This guide will help you understand all the basics of cooking a Thanksgiving turkey on a Traeger grill. We’ll cover choosing how much turkey to make, thawing your turkey, cook times and temps, and different methods for preparing your turkey on a Traeger.
Let’s begin with choosing how much turkey you’ll need.
Depending on the grill size you have, we can tell how many turkeys you can fit
THAWING A TURKEY:
If you choose a frozen turkey, you’ll want to give it plenty of time to thaw completely before you fire up the grill. Thawing your turkey in the refrigerator (the safest method) takes roughly 24 hours for every 5 pounds of meat, meaning you’ll need to clear out fridge space well in advance of the big day. However, if you’re in a pinch you can use cold water to speed up the process. Just be sure to change the water frequently.
After you’ve thawed your turkey, the next step is seasoning it. You can keep things simple with a dry rub, or you can make sure the flavor really gets in there by brining or injecting your turkey. Then it’s time to cook. If you have plenty of time and want maximum wood-fired flavor, then smoking your bird low and slow is the way to go. Pressed for time? Spatchcock your turkey to cut down on cooking time while ensuring super juicy meat with perfectly crisp skin. And of course there’s nothing wrong with going the tried-and-true traditional route. As long as you’re cooking it on a Traeger, it’s going to be good.
- Traditional: Traditional Thanksgiving Turkey
- Smoke: Ultimate Smoked Turkey
- Brine: Bourbon Orange Brined Smoked Turkey
- Dry Rub: Traeger Brined Smoked Turkey Breast
- Injection: Drunken Smoked Turkey Legs
- Spatchcock: Spatchcock Citrus Herb Turkey
This a general guide to cooking times when doing a traditional roasted turkey. If you’re smoking or spatchcocking your bird, then you’ll want to refer to specific recipes for accurate cooking temps and times.
For further guidance, we’ve put together a turkey-related FAQ below.
Q: What type of turkey should I buy?
A: You’ll see a lot of labels on turkeys in the store these days. We’re just going to focus on a few of the most important ones to look out for. ·Kosher: Turkeys that are certified kosher have been thoroughly salted on the outside, but not brined. You can soak them in cold water overnight to draw out some of the salt before brining. Kosher turkeys are also typically antibiotic-free and vegetarian-fed, resulting in a higher quality bird. ·Natural: These are conventional breeds that have been minimally processed, making them a good choice for customizing with your own brine and rub. ·Heritage: Heritage breeds are closer to the turkeys that would have been recognizable at the first Thanksgiving. These are leaner birds with more intense, slightly gamey flavor and darker dark meat. However, that delicious flavor comes at a cost, as heritage turkeys can cost several times what a conventional turkey costs. These birds are also the best choice for anyone concerned with animal welfare or environmental concerns. ·Basted or Self-Basting: These are conventionally raised turkeys that have been injected with solutions. They are usually very salty and not suitable for further brining or rubbing. We do not recommend using this type of turkey.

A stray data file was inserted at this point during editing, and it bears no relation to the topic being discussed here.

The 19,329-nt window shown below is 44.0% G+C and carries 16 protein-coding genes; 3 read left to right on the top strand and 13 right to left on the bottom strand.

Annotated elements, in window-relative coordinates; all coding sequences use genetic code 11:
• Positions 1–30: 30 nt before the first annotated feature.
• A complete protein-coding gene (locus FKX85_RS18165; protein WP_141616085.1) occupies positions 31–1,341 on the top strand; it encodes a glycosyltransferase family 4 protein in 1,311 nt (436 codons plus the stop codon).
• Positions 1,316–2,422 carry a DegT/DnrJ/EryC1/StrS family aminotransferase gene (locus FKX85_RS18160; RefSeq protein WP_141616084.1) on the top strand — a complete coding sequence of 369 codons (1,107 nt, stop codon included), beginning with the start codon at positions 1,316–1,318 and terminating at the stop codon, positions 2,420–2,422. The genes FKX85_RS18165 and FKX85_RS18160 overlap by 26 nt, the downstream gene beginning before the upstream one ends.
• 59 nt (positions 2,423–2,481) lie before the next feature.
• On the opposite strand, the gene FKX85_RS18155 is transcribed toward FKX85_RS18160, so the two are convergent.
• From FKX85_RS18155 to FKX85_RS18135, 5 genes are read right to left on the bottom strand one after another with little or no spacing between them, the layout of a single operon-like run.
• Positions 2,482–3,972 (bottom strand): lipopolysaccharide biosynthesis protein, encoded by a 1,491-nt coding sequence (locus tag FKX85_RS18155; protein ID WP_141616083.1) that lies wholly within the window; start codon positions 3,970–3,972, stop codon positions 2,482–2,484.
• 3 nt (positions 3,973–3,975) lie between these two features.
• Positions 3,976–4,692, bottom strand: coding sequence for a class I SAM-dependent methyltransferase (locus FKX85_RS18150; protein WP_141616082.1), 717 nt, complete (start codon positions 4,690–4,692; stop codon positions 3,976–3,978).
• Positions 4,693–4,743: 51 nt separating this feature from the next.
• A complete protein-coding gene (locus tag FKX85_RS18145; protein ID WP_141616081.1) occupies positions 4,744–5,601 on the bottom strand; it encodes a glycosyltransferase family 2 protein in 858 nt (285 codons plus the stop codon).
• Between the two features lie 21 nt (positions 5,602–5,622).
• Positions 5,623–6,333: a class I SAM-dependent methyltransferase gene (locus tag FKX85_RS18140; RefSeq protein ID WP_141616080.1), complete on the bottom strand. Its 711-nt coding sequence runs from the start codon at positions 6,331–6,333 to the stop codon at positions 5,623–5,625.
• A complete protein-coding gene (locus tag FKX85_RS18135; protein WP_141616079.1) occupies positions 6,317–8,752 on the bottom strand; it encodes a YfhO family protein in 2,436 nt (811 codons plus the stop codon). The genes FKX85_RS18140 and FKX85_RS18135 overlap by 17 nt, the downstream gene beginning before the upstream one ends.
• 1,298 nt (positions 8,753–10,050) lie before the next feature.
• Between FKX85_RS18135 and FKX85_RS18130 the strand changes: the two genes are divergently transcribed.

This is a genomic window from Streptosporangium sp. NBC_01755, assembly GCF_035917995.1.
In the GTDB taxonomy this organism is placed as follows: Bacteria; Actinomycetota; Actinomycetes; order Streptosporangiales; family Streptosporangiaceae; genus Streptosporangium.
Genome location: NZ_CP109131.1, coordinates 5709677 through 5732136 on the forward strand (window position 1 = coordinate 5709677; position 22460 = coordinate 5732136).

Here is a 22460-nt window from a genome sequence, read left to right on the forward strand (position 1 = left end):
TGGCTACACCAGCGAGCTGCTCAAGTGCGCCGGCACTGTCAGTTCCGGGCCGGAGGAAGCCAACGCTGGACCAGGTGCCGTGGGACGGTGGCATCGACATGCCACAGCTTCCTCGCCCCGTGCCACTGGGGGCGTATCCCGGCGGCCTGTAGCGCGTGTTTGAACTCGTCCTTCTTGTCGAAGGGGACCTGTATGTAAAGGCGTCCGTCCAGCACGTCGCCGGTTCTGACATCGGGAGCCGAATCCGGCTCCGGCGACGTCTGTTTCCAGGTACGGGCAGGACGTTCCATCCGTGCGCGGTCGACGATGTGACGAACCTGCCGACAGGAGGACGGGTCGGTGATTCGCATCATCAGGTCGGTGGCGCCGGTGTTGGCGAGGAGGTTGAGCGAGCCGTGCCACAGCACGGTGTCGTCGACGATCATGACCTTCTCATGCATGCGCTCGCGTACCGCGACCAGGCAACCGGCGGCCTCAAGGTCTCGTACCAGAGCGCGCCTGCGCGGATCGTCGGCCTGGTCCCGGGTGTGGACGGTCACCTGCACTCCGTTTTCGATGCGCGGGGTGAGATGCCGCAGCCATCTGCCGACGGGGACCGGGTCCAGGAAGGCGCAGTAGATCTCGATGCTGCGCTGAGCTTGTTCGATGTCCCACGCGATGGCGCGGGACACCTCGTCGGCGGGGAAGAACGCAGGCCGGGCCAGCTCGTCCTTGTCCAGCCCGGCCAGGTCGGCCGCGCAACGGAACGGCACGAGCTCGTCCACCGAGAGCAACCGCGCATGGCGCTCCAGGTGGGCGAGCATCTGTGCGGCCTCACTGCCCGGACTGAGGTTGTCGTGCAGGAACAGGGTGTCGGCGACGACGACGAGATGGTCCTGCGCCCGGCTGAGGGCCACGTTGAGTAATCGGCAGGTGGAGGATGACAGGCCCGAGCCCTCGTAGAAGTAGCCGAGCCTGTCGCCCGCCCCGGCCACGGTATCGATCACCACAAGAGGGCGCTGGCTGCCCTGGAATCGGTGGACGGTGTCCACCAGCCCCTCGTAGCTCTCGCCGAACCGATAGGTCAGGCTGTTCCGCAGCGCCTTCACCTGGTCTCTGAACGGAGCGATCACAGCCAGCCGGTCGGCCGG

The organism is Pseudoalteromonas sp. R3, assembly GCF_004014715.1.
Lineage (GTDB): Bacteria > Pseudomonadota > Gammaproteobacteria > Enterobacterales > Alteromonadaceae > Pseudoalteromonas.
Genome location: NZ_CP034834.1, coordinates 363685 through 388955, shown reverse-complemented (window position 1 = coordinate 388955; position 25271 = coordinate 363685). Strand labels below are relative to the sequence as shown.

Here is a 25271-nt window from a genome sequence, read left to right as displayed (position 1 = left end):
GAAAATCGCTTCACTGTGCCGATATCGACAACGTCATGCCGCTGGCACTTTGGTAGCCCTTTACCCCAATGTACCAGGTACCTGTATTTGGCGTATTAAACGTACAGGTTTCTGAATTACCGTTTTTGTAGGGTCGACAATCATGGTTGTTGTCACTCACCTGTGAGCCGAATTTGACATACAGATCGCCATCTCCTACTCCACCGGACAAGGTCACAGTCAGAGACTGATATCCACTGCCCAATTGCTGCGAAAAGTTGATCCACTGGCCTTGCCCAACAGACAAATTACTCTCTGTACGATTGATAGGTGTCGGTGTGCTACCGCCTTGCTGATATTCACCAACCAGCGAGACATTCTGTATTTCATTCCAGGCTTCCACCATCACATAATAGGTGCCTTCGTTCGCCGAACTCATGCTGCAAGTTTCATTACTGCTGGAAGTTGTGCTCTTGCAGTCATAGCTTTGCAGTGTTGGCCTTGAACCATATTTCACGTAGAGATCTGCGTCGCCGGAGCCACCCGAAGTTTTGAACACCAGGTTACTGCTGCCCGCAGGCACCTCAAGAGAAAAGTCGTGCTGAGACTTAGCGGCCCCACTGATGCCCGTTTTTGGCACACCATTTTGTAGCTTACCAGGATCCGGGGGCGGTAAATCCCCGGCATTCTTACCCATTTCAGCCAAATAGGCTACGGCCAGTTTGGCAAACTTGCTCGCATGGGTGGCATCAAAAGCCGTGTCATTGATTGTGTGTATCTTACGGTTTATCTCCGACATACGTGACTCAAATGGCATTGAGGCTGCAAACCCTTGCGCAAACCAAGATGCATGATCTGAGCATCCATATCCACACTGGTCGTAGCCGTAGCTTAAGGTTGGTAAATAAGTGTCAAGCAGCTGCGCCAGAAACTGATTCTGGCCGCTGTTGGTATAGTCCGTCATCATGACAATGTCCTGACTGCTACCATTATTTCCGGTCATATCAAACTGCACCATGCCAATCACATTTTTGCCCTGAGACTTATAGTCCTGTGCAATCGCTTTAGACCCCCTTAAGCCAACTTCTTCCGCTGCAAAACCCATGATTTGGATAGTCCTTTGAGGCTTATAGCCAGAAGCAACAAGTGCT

Q: What’s the best way to thaw my turkey?
A: There are two safe ways to thaw a turkey. The easiest way is to put a roasting pan under it and thaw in the refrigerator. Allow about 1 day for every 4 pounds. In other words, a 20-pounder will take 5 days. The second way to safely defrost a turkey is to make sure there are no tears in the wrapping, then submerge it in a sink, food-safe pail, or large basin filled with cold water (40 degrees F or less). It’s a good idea to put the turkey in a large resealable plastic bag so the water and turkey juices don not mingle. Allow about 45 minutes per pound. Be sure to drain and change the water every 30 minutes.
Q: Why would I brine a turkey?